Besides my lovely little arty pieced blocks, this is my other sewing project – one I should probably get done sooner rather than later before I lose my willingness to go back to it.

100 Blocks: Block #1

OLYMPUS DIGITAL CAMERAIt feels like cheating to only post on block in a post as opposed to a whole finished quilt or multiple blocks – so I’m not sure whether I will continue in this vein. For number one of one hundred though? I think this deserves its own post.

This is the first of what will be one hundred six-inch (finished) blocks made using the designs of Tula Pink found in the book Tula Pink’s City Sampler: 100 Modern Quilt Blocks.

I downloaded the Kindle* version of this book a couple of weeks ago, around the same time I decided that I wanted to practice my piecing and make samplers – so perfect! Along with the Aurifil BOM, I am making 100 Tula Pink blocks for a Queen-sized quilt.

The blocks in this book range from very simple to more complex, though none of them require any special knowledge to put together (the book includes a section explaining how triangles and trapezoids are constructed, which is the only “tricky” stuff really). Some of the blocks have only five pieces while others are comprised of twenty or more. The most pieces in one block? Thirty. Which is a lot of little pieces for the size of these blocks!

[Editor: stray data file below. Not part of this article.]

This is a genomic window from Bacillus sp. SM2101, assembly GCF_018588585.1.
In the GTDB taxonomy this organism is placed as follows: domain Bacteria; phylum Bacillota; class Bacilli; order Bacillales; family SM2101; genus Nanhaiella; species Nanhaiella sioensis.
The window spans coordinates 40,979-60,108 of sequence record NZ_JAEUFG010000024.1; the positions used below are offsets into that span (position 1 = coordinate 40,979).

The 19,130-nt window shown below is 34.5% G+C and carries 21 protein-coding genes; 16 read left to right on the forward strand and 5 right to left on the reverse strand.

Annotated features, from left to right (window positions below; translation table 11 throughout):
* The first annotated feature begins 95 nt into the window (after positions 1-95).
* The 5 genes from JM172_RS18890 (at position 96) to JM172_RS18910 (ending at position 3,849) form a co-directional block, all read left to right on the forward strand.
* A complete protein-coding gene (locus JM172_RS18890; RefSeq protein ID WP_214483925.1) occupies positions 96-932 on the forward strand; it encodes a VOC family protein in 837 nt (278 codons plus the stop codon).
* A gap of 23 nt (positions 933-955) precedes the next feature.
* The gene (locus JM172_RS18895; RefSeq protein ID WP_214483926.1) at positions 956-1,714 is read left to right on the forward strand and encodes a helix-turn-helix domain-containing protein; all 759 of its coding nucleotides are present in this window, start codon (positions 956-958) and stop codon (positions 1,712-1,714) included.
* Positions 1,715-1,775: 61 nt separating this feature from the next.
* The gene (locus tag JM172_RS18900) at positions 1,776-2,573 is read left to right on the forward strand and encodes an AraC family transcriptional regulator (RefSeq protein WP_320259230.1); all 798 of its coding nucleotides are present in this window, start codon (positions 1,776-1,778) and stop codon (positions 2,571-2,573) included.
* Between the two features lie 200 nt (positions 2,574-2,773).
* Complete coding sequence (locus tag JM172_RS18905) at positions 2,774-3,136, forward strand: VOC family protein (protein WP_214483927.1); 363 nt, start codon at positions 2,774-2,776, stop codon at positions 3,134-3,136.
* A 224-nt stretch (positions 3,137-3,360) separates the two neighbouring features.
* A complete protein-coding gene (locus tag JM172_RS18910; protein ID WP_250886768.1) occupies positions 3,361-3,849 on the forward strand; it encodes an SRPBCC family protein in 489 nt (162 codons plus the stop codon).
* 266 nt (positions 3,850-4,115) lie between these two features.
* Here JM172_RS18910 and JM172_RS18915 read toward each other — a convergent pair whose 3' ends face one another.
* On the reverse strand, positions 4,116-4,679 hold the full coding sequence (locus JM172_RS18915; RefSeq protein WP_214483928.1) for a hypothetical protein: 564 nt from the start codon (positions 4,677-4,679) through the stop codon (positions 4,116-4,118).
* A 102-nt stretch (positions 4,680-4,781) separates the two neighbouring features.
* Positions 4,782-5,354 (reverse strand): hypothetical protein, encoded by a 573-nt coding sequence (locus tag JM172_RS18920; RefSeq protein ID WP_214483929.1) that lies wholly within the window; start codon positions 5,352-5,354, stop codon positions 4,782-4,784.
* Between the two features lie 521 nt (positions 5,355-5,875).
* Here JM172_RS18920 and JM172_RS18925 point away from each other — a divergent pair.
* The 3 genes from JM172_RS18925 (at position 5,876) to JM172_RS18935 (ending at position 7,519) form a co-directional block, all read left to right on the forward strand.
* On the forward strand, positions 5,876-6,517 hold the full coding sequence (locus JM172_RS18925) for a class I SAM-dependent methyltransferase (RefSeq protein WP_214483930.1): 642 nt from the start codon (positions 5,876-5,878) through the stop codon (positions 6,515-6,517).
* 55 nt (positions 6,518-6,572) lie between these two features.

Anyhow – I love them all and they really lend themselves to being treated as little stand-alone artworks. This also gives a mindful quality to the piecing, particularly as I am not using a single fabric line or colour-scheme – I’m hoping to get a rainbow effect at the end, but we’ll just have to see how it all comes together (one block at a time).

* I don’t own and e-reader and would rather have an all-paper library but when it comes to craft books – quilting, sewing, crochet which don’t come with fold-out patterns – I would rather have the e-versions these days. I have so little craft room as it is, and I find it just as easy to work off my laptop when it comes to reading a block pattern.